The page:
Friday, July 12, 2024

Suspension of Ethiopia from AGOA misguided


All parties to the conflict in Tigray have committed violations of international human rights

The Ethiopian government stated that the US government’s decision to suspend Ethiopia from AGOA is misguided and fails to take into account the commitment of the government of the US values the wellbeing of ordinary citizens.
In a statement issued by the Ministry of Foreign Affairs, “removing the preferential agreement will affect the livelihoods of more than 200,000 low income families, mostly; women who have got nothing to do with the conflict, it will also considerably impair the lives of one million people who are engaged in the supply chain ecosystem.”
It said that it expected from international community a balanced view on the situation in Ethiopia.
The statement issued further said that what Ethiopians expect from the international community and the US in particular at this time is an unbiased assessment of the critical situation and supply of the much needed humanitarian support to affected people.
“Unjustified intimidation to jeopardize the economic livelihoods of innocent citizens, which we believe is propelled by the enemies of Ethiopia behind the scene, will not give a peaceful resolution to the conflict,” it added.
And it asked the US government to reverse its decision that may only embolden the terrorist group while endangering the aspirations of Ethiopians to extricate themselves out of poverty.
“The government of Ethiopia is deeply dismayed by the failure of the United States to properly acknowledge efforts made to address concerns on both the humanitarian aid and human rights issues in connection with the conflict,” it said by reminding that reducing security checkpoints from 7 to 2, among others has shown the government commitment to address the concerns of the international community over some bureaucratic hurdles.
It recalled that the government support for the joint investigation by the UN Human Rights Office (UNHRO) and the Ethiopian Human Rights Commission (EHRC) into alleged violations of human rights committed in Tigray.
The report issued by the joint human right bodies mid this week disproved most of the allegations that were fingered on the Ethiopian government. It generally highlighted that there were not that much incidents that was claimed by the international community and media the statement from MoFA said.
The joint investigation by EHRC and the UNHRO has found that there are reasonable grounds to believe that all parties to the conflict in Tigray have, to varying degrees, committed violations of international human rights, humanitarian and refugee law, some of which may amount to war crimes and crimes against humanity.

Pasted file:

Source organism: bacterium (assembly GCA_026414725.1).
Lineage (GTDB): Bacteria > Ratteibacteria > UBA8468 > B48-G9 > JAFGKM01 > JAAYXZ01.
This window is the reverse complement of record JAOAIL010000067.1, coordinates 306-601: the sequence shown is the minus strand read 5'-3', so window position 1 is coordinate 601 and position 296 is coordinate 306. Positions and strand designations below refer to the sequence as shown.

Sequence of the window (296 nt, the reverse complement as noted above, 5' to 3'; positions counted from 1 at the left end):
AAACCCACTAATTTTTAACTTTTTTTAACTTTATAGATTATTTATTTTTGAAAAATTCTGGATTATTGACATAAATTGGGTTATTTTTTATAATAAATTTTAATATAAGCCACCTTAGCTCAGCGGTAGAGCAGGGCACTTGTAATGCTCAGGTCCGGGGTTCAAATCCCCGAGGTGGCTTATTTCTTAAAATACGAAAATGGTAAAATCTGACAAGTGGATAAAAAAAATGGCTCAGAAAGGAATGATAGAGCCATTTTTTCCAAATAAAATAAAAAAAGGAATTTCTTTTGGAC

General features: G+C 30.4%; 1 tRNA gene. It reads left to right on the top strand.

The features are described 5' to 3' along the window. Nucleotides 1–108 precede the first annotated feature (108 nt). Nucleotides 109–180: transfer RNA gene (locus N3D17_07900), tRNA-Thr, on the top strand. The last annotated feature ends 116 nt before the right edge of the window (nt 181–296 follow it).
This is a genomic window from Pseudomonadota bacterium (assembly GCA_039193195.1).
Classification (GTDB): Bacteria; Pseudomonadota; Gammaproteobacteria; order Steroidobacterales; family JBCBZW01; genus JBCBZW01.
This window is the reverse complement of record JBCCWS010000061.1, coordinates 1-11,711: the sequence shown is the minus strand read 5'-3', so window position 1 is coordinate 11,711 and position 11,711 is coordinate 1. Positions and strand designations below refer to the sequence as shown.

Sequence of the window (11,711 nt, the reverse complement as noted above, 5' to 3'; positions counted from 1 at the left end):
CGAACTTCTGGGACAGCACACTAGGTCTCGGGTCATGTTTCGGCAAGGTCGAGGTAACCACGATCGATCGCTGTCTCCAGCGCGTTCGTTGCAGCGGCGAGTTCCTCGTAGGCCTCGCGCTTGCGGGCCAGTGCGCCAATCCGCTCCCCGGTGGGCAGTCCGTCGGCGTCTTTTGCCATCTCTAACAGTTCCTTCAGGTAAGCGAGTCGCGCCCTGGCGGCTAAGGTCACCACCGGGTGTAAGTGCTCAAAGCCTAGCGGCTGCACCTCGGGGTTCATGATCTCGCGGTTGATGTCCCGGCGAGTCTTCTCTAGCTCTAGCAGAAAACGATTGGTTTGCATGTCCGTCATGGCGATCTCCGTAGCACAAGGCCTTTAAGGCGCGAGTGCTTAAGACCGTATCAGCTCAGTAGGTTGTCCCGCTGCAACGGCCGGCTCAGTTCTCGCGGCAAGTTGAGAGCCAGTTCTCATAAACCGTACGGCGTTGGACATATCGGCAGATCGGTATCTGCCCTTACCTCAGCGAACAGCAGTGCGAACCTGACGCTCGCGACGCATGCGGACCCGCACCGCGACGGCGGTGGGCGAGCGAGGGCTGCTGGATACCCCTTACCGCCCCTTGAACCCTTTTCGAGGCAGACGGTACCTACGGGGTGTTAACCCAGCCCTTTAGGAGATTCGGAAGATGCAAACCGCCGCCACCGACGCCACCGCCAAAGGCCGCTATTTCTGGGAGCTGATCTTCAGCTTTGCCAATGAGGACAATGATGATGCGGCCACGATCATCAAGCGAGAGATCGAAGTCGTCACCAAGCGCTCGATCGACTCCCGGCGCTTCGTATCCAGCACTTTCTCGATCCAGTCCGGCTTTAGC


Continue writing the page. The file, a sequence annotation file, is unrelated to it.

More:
In a report published, which examines the devastating impact the conflict has had on civilians, the Joint Investigation Team (JIT) details a series of violations and abuses, including unlawful killings and extra-judicial executions, torture, sexual and gender-based violence, violations against refugees, and forced displacement of civilians.
The report covers the period from 3 November 2020, when the armed conflict began between the Ethiopian National Defence Force (ENDF), the Eritrean Defence Force (EDF), the Amhara Special Forces (ASF), the Amhara Fano and other militias on one side, and the Tigrayan Special Forces (TSF), Tigrayan militia and other allied groups on the other, until 28 June 2021 when the Ethiopian Government declared a unilateral ceasefire.
The JIT visited several locations, including Mekelle, Eastern Tigray (Wukro), Southeastern Tigray (Samre and nearby areas), Southern Tigray ( Alamata, Bora and Maichew), Western Tigray (Dansha, Humera and Mai Kadra), and Bahir Dar and Gondar in the Amhara region, as well as Addis Ababa. The JIT conducted 269 confidential interviews with victims and witnesses of alleged violations and abuses, and other sources; and held over 60 meetings with federal and regional officials, representatives of international organisations, NGOs, community-based committees, medical personnel, and other sources.
“As the conflict expands with more reports of violations and abuses, this report presents an opportunity for all parties to acknowledge responsibility and commit to concrete measures on accountability, redress for victims and the search for a sustainable solution to end the suffering of millions,” said Daniel Bekele, Chief Commissioner of the EHRC. “EHRC remains engaged in monitoring the human rights situation since end of June and will be sharing its findings in due course,” Daniel said.
“The Tigray conflict has been marked by extreme brutality. The gravity and seriousness of the violations and abuses we have documented underscore the need to hold perpetrators accountable on all sides,” said Michelle Bachelet, UN High Commissioner for Human Rights.
“As the conflict has escalated, with civilians as ever caught in the middle, it is vital that all parties heed the repeated calls to end hostilities and seek a lasting ceasefire,” said Bachelet.
The JIT recommends that all parties to the conflict to end all violations and abuses and to take all necessary measures to protect civilians and civilian infrastructure. It calls on them to agree, without preconditions, to immediately end hostilities and end any measures that may exacerbate the already acute humanitarian crisis.

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